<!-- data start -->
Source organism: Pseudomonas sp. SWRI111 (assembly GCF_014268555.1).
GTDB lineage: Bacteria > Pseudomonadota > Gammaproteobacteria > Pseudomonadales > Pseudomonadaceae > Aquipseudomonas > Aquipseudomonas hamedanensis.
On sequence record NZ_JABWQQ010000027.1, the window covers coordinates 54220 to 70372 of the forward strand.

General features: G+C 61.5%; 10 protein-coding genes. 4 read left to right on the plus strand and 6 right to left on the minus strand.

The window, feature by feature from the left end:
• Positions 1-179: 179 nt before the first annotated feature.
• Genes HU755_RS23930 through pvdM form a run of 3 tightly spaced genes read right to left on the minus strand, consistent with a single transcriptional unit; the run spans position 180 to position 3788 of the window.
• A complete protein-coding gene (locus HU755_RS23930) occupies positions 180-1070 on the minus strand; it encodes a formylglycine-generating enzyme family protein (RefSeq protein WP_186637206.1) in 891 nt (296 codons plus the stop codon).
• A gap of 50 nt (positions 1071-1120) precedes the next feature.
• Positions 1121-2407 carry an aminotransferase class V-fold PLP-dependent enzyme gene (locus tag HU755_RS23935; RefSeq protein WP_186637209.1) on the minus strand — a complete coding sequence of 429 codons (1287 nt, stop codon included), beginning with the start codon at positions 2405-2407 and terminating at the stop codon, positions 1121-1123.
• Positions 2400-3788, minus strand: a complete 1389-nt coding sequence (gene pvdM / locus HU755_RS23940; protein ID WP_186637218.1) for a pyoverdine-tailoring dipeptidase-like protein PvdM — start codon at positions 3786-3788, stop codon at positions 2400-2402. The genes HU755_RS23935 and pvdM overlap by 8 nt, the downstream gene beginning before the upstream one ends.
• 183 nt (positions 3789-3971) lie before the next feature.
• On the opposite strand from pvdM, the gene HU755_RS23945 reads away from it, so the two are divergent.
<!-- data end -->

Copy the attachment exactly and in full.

Source organism: Pseudomonas sp. SWRI111 (assembly GCF_014268555.1).
GTDB lineage: Bacteria > Pseudomonadota > Gammaproteobacteria > Pseudomonadales > Pseudomonadaceae > Aquipseudomonas > Aquipseudomonas hamedanensis.
On sequence record NZ_JABWQQ010000027.1, the window covers coordinates 54220 to 70372 of the forward strand.

General features: G+C 61.5%; 10 protein-coding genes. 4 read left to right on the plus strand and 6 right to left on the minus strand.

The window, feature by feature from the left end:
• Positions 1-179: 179 nt before the first annotated feature.
• Genes HU755_RS23930 through pvdM form a run of 3 tightly spaced genes read right to left on the minus strand, consistent with a single transcriptional unit; the run spans position 180 to position 3788 of the window.
• A complete protein-coding gene (locus HU755_RS23930) occupies positions 180-1070 on the minus strand; it encodes a formylglycine-generating enzyme family protein (RefSeq protein WP_186637206.1) in 891 nt (296 codons plus the stop codon).
• A gap of 50 nt (positions 1071-1120) precedes the next feature.
• Positions 1121-2407 carry an aminotransferase class V-fold PLP-dependent enzyme gene (locus tag HU755_RS23935; RefSeq protein WP_186637209.1) on the minus strand — a complete coding sequence of 429 codons (1287 nt, stop codon included), beginning with the start codon at positions 2405-2407 and terminating at the stop codon, positions 1121-1123.
• Positions 2400-3788, minus strand: a complete 1389-nt coding sequence (gene pvdM / locus HU755_RS23940; protein ID WP_186637218.1) for a pyoverdine-tailoring dipeptidase-like protein PvdM — start codon at positions 3786-3788, stop codon at positions 2400-2402. The genes HU755_RS23935 and pvdM overlap by 8 nt, the downstream gene beginning before the upstream one ends.
• 183 nt (positions 3789-3971) lie before the next feature.
• On the opposite strand from pvdM, the gene HU755_RS23945 reads away from it, so the two are divergent.